Actress Reveals Brilliant Reason She Refused To Wear Black At Golden Globes
Sunday night’s Golden Globes awards were dominated by Hollywood’s sexual abuse scandal and rightfully so.
Being the first major awards ceremony to happen since news first broke towards the end of last year, powerful speeches were made about the issues and stars wore black to show solidarity with victims.
Organised by the ‘Time’s Up’ movement – which is led by over 300 women who work in film, television and theatre – the demonstration saw both men and women donning black to make a statement.
Seeing all of Hollywood come together while wearing black – both men and women – certainly made an impact and showed the world they’re serious about putting an end to sexual harassment and assault within the entertainment industry.
However, there were three actresses who stood out like sore thumbs on the red carpet as they appeared to have missed the memo about the dress code.
Firstly there was Meher Tatna, the president of the Hollywood Foreign Press Association, who were a traditional Indian ensemble which was bright red.
Tatna did have a good reason for wearing this outfit though as a source told The Wrap:
While the president [of the HFPA] stands with and supports ‘Time’s Up’, she wore the dress she chose with her mother.
As part of her Indian culture, it’s customary to wear a festive colour during a celebration — in this case being the 75th anniversary.
Vice President of programming at CNN, S. Mitra Kalita, also emphasised on Twitter how in India, ‘red is our basic black’.
Tatna also ensured she accessorised with a ‘Time’s Up’ pin showing how despite her outfit choice, she stood in solidarity with the campaign.
German model and actress Barbara Meier also forewent the dress code opting for a multi-coloured floral gown instead.
In a post on Instagram, Meier explained her choice of outfit, emphasising women should be able to wear whatever they want and express their personality through their clothes:
A lot of women will wear black tonight to support the ‘Time’s Up’ movement! I think this is a great and an extremely important initiative!
Nevertheless I decided to wear a colourful dress tonight. If we want this to be the Golden Globes of the strong women who stand up for their rights, I think, it’s wrong not to wear any sexy clothes anymore or let people take away our joy of showing our personality through fashion.
We were fighting a long time for the freedom to wear what we want to and that it’s also ok, to dress up a little more sexy.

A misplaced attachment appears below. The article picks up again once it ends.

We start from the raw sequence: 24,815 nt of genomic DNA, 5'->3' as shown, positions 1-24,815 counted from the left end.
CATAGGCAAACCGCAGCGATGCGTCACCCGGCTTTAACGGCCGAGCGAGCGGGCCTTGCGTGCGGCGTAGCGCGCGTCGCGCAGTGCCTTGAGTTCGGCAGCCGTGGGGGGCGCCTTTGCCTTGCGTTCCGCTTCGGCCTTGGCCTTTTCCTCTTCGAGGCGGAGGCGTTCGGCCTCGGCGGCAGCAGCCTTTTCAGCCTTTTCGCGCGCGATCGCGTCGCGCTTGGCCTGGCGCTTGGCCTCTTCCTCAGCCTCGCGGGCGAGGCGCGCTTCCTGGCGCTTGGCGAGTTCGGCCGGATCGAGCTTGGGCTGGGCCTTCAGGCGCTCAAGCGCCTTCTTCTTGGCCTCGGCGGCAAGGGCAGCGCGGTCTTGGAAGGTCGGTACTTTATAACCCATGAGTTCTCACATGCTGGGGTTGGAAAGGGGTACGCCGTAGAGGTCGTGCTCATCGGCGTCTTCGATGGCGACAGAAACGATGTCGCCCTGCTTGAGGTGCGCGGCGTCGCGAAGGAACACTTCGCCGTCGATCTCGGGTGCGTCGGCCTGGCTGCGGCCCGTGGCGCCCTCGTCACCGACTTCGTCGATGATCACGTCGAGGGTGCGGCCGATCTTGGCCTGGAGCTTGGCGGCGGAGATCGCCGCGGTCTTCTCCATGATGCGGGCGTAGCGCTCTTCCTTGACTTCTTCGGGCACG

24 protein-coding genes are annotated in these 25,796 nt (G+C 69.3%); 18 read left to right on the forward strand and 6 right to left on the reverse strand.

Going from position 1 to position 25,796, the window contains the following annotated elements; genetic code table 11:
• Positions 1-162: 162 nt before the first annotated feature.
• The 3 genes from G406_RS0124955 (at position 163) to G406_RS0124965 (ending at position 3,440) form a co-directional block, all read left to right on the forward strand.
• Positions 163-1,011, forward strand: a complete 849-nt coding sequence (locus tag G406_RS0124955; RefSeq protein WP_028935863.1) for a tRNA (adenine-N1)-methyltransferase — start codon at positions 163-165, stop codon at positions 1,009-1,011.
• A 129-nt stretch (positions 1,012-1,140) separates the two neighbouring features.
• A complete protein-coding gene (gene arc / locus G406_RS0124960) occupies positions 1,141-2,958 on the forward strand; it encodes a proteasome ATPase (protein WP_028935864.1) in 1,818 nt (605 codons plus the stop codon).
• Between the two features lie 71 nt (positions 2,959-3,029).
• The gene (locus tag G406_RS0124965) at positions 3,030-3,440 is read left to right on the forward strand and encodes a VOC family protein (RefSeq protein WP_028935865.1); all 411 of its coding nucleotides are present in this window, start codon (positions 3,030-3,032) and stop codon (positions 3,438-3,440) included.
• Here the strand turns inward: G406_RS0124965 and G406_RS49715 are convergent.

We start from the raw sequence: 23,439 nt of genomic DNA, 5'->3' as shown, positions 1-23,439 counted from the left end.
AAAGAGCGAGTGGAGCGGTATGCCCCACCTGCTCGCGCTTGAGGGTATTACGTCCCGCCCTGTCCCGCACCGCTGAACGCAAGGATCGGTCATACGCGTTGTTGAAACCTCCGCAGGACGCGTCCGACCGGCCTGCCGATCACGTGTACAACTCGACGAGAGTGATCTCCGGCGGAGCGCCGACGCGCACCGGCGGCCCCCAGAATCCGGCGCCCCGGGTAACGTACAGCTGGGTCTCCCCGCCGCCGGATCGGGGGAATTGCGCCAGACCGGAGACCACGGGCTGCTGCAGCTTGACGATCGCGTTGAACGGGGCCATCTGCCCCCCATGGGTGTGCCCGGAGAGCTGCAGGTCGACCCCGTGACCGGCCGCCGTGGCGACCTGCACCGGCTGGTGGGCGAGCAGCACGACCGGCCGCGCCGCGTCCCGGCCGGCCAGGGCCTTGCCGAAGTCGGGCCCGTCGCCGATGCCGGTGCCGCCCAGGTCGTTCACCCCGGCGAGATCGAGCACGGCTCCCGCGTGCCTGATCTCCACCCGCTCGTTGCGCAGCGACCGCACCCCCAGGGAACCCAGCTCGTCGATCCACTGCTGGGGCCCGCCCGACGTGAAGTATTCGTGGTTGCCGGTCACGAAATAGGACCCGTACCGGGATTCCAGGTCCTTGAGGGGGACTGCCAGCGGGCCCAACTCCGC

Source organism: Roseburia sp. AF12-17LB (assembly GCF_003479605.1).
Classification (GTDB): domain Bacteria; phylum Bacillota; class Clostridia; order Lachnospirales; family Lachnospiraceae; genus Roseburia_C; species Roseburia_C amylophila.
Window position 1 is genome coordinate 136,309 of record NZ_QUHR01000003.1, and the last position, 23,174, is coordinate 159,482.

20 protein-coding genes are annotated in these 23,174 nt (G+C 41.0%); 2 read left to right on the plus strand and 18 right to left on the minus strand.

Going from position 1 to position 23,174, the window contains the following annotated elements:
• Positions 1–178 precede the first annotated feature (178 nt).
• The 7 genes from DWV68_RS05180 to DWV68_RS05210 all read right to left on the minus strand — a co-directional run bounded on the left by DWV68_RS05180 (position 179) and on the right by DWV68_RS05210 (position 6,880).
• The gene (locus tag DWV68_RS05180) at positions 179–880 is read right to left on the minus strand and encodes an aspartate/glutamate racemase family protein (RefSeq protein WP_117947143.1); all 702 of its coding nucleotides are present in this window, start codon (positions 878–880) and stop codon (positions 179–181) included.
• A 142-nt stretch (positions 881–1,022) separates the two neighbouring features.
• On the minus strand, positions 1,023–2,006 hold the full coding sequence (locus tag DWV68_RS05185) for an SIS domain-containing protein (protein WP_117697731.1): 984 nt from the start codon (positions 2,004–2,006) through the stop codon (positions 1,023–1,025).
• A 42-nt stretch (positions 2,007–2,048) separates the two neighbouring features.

If we now restrict this, because some men can’t control themselves, this is a huge step back in my opinion.
We should not have to wear black to be taken seriously. US women should shine, be colourful and sparkle. Just like it is our nature.
Although Meier does make a good point how perhaps the strict black dress code restricts stars’ ability to express themselves at such an important event, the suggestion the demonstration means women cannot dress ‘sexy’ is ridiculous.
Firstly, when was black suddenly made unsexy? Secondly, the demonstration never suggested women couldn’t wear a ‘sexy’ outfit to the awards ‘because some men can’t control themselves’!
In fact, the dress code was about empowering women by uniting Hollywood through wearing the same colour to show they’d had enough!
The final actress who decided to not wear black was Blanca Blanco who stepped out in a revealing red gown.
Receiving a huge backlash on social media, Blanco quickly fought back online tweeting:
The issue is bigger than my dress colour #TIMESUP.
Red is passionate.
Although Blanco is correct when she says the issue is much bigger than the colour of the dress she wore, critics were still claiming she should have worn black to show her support.
I’d like to point out Blanco didn’t even wear a ‘Time’s Up’ pin – but who am I to judge?
In an interview with Fox News, Blanco has further explained her decision and emphasised how she does support the campaign:
Wearing red does not mean I am against the movement. I applaud and stand by the courageous actresses that continue to break the cycle of abuse through their actions and fashion style choices.
It is one of many factors leading women to a safer place because of their status.
I am excited about the #TimesUp movement; true change is long overdue.
Speaking about the criticism she received, Blanco added:
It hurts my feelings, but I guess it’s part of being in our industry. We have people who appreciate you and others that don’t.
The designer Atria Couture did an amazing job with my dress and I appreciate them for dressing me.
Shaming is part of the problem.
This final line by Blanco is an excellent point – shaming her for her outfit choice is problematic as shouldn’t she be allowed to wear what she wants no matter its colour?
However, I just can’t help thinking the red dress is a part of a publicity stunt in order to draw media attention to herself?
If she did truly support the movement, then shouldn’t she have worn black just like everyone else? I think it’s quite simple really.